Some Republicans are trying to double down on getting rid of ANYTHING that might be called conservation….
The chairman of the Senate Environment and Public Works Committee unveiled legislation Tuesday to end the $7,500 tax incentive for electric vehicles.
The yet-unnumbered bill comes as a United Nations report on climate change, released over the weekend, outlined dire consequences for the planet in the absence of global action to drastically reduce carbon output over the next decade.
The legislation from Sen. John Barrasso, R-Wyo., would also impose “a federal highway user fee on alternative fuel vehicles,” which would then go into the Highway Trust Fund, according to a committee summary. The fee, based on typical fuel taxes paid for similar gas-powered vehicles, would be collected with the vehicle owner’s federal tax return….
Efforts to fix the trust fund have largely focused on raising fuel taxes, though some have also proposed transitioning to a different model, including one based on vehicle-miles-traveled. Retiring House Transportation and Infrastructure Chairman Bill Shuster, R-Pa., wrote a bill earlier this year that would raise fuel taxes by 20 to 25 cents per gallon before eliminating fuel taxes in 2028.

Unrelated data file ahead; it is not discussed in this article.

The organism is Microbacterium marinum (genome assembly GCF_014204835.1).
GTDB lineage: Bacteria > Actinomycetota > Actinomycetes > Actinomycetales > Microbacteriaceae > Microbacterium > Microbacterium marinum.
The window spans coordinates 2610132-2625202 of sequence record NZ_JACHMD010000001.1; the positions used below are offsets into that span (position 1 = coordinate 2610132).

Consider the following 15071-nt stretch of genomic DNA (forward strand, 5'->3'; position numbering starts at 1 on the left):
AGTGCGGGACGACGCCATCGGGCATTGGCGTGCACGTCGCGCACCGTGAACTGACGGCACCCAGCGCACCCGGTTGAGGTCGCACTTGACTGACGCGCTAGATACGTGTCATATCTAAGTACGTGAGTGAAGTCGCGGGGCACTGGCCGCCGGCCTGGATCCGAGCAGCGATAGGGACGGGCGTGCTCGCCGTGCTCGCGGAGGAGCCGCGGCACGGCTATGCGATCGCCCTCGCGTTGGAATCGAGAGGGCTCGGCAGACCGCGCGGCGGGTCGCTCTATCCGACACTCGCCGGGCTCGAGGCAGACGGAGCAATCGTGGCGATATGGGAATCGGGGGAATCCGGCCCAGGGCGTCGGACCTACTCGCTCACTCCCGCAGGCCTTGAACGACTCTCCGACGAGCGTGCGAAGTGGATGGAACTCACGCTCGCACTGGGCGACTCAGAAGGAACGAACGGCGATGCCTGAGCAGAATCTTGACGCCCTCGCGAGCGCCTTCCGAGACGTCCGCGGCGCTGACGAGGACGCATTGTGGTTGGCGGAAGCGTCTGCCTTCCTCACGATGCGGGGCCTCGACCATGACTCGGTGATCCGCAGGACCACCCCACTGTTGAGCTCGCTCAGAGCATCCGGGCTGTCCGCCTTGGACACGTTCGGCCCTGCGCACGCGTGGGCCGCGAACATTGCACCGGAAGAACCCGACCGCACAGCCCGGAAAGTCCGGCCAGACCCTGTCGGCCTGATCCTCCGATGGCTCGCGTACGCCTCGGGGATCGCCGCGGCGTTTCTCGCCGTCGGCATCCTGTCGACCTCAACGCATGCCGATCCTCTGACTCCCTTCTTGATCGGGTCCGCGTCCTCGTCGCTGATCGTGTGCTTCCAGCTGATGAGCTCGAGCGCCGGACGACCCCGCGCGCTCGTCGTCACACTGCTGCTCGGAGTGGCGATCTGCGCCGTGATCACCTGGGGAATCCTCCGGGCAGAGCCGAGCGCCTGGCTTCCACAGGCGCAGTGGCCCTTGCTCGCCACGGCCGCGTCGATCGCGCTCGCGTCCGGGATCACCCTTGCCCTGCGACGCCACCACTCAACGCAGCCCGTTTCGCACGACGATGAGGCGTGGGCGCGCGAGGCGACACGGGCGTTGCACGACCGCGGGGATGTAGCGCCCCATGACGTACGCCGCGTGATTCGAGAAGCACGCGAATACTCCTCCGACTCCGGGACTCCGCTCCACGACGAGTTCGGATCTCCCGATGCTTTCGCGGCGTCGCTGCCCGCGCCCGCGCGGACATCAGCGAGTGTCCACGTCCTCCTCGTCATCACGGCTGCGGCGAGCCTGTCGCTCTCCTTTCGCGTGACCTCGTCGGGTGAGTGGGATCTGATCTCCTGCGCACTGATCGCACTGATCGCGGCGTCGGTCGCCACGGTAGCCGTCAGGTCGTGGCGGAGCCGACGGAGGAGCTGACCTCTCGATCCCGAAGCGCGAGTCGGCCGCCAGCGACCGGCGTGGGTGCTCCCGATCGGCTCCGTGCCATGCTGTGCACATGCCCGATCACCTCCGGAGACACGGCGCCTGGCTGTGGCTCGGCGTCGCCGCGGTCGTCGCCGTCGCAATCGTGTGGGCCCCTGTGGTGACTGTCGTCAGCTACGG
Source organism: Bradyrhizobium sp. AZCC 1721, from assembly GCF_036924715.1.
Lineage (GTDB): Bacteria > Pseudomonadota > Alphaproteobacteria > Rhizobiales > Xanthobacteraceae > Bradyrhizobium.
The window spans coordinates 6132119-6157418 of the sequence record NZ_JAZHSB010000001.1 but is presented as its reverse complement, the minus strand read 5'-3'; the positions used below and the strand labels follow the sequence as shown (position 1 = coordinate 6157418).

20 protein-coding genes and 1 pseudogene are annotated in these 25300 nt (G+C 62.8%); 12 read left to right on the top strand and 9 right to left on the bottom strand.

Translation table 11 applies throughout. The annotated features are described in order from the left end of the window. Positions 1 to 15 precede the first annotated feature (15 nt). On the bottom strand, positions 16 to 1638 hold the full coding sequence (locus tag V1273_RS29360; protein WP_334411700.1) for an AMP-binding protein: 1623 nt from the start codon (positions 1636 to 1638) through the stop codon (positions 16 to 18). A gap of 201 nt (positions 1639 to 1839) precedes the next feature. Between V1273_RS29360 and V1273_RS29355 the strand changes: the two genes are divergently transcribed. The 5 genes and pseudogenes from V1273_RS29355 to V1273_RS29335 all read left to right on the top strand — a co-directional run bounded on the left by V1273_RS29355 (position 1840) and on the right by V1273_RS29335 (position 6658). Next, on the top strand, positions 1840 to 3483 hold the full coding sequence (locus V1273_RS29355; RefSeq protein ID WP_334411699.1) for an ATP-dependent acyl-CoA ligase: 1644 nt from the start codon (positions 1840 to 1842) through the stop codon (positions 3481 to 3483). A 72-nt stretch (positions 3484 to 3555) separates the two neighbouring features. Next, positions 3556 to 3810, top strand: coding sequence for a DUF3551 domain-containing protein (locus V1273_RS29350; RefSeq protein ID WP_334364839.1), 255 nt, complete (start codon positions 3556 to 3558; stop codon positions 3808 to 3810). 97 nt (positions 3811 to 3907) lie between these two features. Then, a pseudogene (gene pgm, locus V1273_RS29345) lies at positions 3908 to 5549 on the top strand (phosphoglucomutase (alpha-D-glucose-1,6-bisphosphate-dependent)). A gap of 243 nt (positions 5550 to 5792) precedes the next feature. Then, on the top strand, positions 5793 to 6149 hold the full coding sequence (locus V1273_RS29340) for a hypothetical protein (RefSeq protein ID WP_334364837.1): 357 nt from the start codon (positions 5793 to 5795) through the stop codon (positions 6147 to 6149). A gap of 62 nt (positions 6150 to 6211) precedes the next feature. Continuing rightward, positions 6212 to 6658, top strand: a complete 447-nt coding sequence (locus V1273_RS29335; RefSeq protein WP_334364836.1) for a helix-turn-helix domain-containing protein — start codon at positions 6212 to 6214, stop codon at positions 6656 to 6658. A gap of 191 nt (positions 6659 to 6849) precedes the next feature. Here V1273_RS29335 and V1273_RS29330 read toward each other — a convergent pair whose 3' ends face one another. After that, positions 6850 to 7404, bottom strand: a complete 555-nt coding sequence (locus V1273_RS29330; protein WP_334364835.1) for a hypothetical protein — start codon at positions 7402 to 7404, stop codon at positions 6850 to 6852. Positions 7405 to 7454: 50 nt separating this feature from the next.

Citing reports from the Manhattan Institute, a conservative think tank, the committee estimated that eliminating the tax credit would save an estimated $20 billion over the next decade. The additional highway fees could add “billions” to the trust fund, the committee said.
House Republicans attempted last year to remove the tax credit as part of its tax overhaul measure, but were rebuked by the Senate, which kept the provisions out of the enacted bill. The Ways and Means Committee estimated removing the tax credit could result in cost savings of $4 billion over the next decade.
The effort is unlikely to gain much Democratic support, and it may even meet divided support among Republicans…